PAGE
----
Land Rover has a penchant for putting its concepts into production. The Range Stormer concept from 2004's Detroit Auto Show became the Range Rover Sport. The LRX concept from the 2008 Detroit Auto Show has gotten put into production too, becoming the Range Rover Evoque. The last concept that Land Rover showed off was the Range_E plug-in-hybrid at this year's Geneva Auto Show. While not officially slated for production yet, it's been spotted testing out in the wild.
According to the folks across the pond at Autocar, the production version was spotted out in the wild testing with Bosch engineers -- the same folks who built the parallel hybrid system in the Range_E concept. While the Range_E concept was built using a Range Rover Sport body, the mule that Autocar spotted testing was clearly the larger Range Rover, proper.
Before we continue a little background on the Range-E. The Range_E concept was a plug-in-hybrid version of the Range Rover Sport. The concept was fitted with a 3.0-liter turbo diesel V6 with an electric motor mounted where the torque converter would be on the eight-speed, ZF-supplied automatic transmission. According to Land Rover, the Range_E had an EV range of 20 miles, while its hybrid range was 691 miles.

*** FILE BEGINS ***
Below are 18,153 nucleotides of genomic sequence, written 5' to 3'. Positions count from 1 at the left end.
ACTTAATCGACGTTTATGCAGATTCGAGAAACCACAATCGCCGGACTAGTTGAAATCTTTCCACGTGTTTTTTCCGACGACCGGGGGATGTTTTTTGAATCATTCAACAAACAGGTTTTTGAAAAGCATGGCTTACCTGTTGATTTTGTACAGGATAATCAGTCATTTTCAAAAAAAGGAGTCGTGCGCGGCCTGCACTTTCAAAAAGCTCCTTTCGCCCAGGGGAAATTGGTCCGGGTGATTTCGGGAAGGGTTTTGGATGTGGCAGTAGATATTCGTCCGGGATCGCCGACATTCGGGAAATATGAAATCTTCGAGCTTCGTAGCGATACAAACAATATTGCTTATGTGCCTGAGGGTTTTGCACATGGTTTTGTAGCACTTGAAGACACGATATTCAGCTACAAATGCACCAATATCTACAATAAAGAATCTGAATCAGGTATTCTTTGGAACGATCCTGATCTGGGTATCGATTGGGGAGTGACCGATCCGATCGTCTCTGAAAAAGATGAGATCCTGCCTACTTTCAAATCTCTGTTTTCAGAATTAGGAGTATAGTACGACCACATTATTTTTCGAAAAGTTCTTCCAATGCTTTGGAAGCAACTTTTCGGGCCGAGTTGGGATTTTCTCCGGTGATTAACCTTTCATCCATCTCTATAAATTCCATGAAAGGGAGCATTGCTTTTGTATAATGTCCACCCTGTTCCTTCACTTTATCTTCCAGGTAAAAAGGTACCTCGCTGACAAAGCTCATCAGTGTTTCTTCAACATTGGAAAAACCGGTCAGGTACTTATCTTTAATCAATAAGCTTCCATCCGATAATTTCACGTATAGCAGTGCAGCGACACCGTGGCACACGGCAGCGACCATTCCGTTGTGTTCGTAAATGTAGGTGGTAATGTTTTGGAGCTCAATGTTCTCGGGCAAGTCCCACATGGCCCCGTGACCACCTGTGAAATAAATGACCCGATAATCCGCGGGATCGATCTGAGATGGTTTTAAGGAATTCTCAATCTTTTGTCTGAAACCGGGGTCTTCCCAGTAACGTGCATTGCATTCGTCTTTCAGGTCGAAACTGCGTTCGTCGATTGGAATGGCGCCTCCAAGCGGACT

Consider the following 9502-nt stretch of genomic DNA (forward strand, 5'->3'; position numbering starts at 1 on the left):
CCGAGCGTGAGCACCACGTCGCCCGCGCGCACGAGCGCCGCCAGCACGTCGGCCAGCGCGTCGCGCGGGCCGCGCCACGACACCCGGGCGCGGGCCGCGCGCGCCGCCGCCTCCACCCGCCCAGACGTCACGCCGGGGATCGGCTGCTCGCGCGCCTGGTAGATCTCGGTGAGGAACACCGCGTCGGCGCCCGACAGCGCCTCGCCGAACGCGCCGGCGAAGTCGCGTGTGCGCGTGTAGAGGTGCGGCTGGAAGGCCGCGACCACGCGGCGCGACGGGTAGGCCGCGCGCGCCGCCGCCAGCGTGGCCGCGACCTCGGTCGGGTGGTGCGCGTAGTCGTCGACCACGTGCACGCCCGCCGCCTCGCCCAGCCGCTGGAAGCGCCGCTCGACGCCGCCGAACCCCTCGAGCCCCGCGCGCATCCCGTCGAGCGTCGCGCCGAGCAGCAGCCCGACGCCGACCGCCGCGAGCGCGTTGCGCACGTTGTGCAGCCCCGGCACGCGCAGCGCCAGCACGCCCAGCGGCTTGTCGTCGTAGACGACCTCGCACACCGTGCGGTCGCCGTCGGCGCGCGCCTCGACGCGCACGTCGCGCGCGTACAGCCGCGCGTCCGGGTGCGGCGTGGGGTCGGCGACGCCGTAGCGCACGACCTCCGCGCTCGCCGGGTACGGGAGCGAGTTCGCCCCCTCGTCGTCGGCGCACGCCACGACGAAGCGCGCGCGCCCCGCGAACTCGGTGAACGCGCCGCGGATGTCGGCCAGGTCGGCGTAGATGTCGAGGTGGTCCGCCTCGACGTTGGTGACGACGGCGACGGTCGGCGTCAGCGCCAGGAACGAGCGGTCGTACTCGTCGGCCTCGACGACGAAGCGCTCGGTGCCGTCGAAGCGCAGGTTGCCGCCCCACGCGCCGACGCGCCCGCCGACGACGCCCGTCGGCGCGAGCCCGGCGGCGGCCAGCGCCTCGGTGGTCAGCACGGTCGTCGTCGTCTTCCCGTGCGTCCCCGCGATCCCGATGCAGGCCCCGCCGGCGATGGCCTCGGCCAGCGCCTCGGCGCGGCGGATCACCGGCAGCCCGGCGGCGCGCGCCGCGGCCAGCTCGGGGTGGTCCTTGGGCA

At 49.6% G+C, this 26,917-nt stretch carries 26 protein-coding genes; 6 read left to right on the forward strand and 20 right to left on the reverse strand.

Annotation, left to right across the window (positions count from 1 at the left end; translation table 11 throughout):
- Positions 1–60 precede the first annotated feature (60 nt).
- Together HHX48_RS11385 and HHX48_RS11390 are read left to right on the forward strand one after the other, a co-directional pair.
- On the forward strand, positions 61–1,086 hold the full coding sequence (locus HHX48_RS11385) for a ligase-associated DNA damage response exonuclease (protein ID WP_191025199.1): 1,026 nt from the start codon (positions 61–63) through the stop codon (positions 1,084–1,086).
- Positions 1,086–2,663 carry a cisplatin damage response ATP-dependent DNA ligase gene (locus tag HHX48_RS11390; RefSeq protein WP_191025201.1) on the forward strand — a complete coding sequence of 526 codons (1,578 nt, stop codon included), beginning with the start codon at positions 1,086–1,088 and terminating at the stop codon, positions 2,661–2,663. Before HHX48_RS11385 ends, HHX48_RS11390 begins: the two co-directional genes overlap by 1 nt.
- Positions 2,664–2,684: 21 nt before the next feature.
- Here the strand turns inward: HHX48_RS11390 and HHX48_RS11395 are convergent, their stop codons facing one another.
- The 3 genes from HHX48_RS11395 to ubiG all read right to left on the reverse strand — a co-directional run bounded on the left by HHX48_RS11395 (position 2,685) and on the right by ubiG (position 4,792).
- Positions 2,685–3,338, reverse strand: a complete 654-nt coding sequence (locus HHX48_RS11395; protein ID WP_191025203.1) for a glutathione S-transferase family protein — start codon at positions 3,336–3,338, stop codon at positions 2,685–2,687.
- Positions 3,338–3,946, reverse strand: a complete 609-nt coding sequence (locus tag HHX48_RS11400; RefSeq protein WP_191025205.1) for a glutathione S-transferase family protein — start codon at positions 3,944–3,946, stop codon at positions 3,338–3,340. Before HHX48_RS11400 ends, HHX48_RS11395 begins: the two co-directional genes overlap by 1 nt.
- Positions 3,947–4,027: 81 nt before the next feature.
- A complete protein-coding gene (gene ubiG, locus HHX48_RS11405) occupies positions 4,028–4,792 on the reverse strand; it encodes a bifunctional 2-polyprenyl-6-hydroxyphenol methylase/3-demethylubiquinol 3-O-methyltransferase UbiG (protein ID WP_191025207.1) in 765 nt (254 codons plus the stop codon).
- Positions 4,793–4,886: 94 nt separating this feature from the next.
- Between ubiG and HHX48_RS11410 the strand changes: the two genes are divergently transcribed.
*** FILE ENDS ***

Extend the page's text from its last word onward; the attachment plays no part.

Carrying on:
That being said, what makes us so sure that the mule spotted by Autocar is a hybrid version of the Range Rover and not some other test mule? The giveaway is said to be the metal box mounted in back of the prototype, where the spare tire would be on a conventionally powered Range Rover. That metal box means two possibilities. The first is that it's just plugged into testing equipment mounted in the cargo area of the Range Rover -- possibly computers used to monitor the conditions that the electrical drive system is undergoing. Another possibility is that this mule's electrical components (batteries, etc) are what's actually mounted in the cargo area because of the amount of load space available back there, especially with the rear seats removed. That would also explain why the hybrid system is being testing in a Range Rover and not a Range Rover Sport like the Range_E; the Range Rover being bigger, has more room to test those components.
While Land Rover is out testing a hybrid version of the Range Rover now, don't expect to see it in your local dealership anytime soon. The hybrid Range Rover and Range Rover Sport probably won't be put into production until the flagship next-generation Range Rover debuts late next year, while the smaller Range Rover Sport gets it sometime afterwards. Also, don't expect it to be a plug-in hybrid like the Chevrolet Volt. In order to save weight and complexity, Land Rover has ditched the plug-in system for a more traditional hybrid drivetrain.
Check out the whole gallery over at Autocar.